The United States Olympic & Paralympic Committee (USOPC) recently released its “demonstration rules” for the Tokyo Games, essentially its rules regarding protests for the U.S. delegation in Tokyo.
The rules outline what is to be considered appropriate based on a “collaborative effort between the Team USA Council on Racial and Social Justice and USOPC.”
The USOPC does acknowledge, however, that the International Olympic Committee (IOC) and International Paralympic Committee (IPC) rules govern all Games participants, and they may be much different and applied much differently.
Permitted actions in the “Racial & Social Justice Demonstrations,” area are defined as: “A Demonstration, which does not include any Impermissible Elements, that is explicitly aimed at (1) advancing racial and social justice; or (2) promoting the human dignity of individuals or groups that have historically been underrepresented, minoritized, or marginalized in their respective societal context.”
Among the permitted actions are:
- Wearing a hat or face mask with phrases such as ‘Black Lives Matter’ or ‘Trans Lives Matter’ or words such ‘equality,’ ‘justice,’ ‘peace,’ ‘respect,’ ‘solidarity,’ or ‘inclusion.’
- Orally advocating for equity/equal rights for Black, Indigenous, and People of Color (BIPOC) individuals,
- Holding up one’s fist at the start line or on the podium.
- Kneeling on the podium or at the start line during the national anthem.
- Advocating for equal treatment of underrepresented, marginalized, or minoritized groups around the world, or against systemic barriers to such equal treatment.
- Advocating for communities free from police violence, or against systemic police discrimination against Black individuals or other marginalized populations.
In these instances, “The USOPC will not sanction Participants who engage in R&S Demonstrations at Games Venues.”
The list of impermissible actions includes any demonstration that:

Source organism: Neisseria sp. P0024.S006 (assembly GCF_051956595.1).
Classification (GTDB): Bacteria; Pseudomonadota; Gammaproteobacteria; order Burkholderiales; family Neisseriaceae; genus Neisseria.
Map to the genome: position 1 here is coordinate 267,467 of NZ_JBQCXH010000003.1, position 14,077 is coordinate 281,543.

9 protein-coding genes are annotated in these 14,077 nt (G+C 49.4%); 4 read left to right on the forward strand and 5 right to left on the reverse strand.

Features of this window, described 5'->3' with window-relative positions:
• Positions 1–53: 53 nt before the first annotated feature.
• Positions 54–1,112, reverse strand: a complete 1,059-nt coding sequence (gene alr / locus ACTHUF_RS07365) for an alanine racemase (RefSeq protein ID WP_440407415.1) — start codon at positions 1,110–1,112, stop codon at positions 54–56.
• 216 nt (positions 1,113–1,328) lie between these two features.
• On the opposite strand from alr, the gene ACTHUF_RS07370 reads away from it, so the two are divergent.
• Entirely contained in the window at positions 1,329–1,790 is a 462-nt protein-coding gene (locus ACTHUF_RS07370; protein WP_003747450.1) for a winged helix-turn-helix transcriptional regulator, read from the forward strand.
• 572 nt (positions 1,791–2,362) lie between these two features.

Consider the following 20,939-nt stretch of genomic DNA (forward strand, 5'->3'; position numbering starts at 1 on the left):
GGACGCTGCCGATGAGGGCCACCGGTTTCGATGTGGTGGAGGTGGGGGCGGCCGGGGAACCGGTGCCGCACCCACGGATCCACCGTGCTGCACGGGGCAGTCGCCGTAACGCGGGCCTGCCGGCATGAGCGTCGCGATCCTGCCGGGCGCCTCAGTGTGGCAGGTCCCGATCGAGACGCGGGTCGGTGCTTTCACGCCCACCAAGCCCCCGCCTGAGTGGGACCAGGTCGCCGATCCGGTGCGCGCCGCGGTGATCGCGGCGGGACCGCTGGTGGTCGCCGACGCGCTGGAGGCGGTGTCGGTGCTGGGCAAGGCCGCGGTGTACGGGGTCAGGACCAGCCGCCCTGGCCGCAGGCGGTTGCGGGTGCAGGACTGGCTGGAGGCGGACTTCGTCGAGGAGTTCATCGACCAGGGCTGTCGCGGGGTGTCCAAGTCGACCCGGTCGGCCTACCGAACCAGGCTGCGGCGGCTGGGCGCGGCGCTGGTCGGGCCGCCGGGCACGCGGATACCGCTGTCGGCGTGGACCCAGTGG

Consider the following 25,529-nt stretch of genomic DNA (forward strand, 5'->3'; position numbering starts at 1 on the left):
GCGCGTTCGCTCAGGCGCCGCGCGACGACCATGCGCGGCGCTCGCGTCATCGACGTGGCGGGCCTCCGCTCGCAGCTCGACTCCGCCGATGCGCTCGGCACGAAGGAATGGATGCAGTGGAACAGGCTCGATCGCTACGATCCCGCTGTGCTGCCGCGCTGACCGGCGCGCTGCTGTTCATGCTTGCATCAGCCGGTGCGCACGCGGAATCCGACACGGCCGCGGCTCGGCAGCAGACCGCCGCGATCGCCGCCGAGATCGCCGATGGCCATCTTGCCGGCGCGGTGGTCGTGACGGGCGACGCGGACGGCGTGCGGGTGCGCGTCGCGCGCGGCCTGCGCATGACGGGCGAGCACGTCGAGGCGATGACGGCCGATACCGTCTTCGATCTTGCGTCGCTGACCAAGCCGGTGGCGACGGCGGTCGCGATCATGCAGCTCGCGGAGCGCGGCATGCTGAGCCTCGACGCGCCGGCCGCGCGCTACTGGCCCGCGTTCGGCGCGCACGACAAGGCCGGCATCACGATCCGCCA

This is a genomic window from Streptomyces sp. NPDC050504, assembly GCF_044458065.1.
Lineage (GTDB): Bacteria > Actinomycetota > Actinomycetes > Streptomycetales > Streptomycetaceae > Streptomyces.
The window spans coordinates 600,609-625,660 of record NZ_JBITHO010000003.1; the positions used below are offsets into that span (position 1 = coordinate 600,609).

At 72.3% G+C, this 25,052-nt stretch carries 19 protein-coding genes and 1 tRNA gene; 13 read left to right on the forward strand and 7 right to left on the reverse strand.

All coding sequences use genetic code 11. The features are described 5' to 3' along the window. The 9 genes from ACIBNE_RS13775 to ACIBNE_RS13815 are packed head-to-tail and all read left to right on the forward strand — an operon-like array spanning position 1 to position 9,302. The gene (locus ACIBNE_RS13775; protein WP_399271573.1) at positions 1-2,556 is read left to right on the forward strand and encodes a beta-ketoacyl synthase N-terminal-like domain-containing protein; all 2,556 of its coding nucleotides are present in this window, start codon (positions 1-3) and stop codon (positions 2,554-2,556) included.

- (a) advocates specifically against other people, their dignity, or their rights, which may include Hate Speech, Racist Propaganda, or threatening, abusive, or Discriminatory Remarks;
- (b) physically impedes or discourages Games or medal ceremony participation by another Participant;
- (c) causes physical harm to others or to property;
- or (d) violates applicable laws.
Further examples of impermissible actions provided by the USOPC were as follows:
- Wearing a hat or face mask with a hate symbol or hate speech on it. *A list of recognized hate symbols can be found at https://www.adl.org/hate-symbols.
- Using language expressing hatred or Discriminatory Remarks towards a historically minoritized or marginalized group, including but not limited to Black, Indigenous, People of Color (BIPOC), LGBTQ+ individuals, and individuals with disabilities.
- Making hand gestures affiliated with hate groups, like white supremacist or terrorist signs.
- Violent protests or acts that damage property at the Games Venue or physically threaten or harm other people.
- Actions/behaviors physically impeding athletes’ right to compete, such as blocking lanes by laying on a track or otherwise interfering with a competition.
- Display of historically discriminatory signs or flags, such as the Confederate flag.
- Defacing, distorting, or causing physical harm to a national flag.
- Protests aimed explicitly against a specific country, organization, person, or group of people.
“If a Participant engages in a Demonstration that includes Impermissible Elements at a Games Venue, then the USOPC will determine a proportionate consequence for the violation of these Rules based on the severity of the violation,” the USOPC says.
There could potentially be a hearing, if requested by the protestor, with sanctions ranging from a warning to loss of funding or the requirement of a formal apology.
Overall, the USOPC states six separate times that it is not the ultimate arbiter on protests at the Games—that distinction belongs to the IOC and IPC.
The USOPC also warns athletes that any reaction from third parties to protests will likely occur and it may not be able to prevent them from making statements, actions, etc.
“Participants should be aware of the possibility that third parties may react to a R&S Demonstration themselves, that some of these reactions may be negative, that the USOPC will not be able to prevent those third parties from making statements or taking actions of their own, and that each Participant must make their own personal decision about the risks and benefits that may be involved. The USOPC has resources available through Athlete Services to support athletes (e.g., mental health, security).”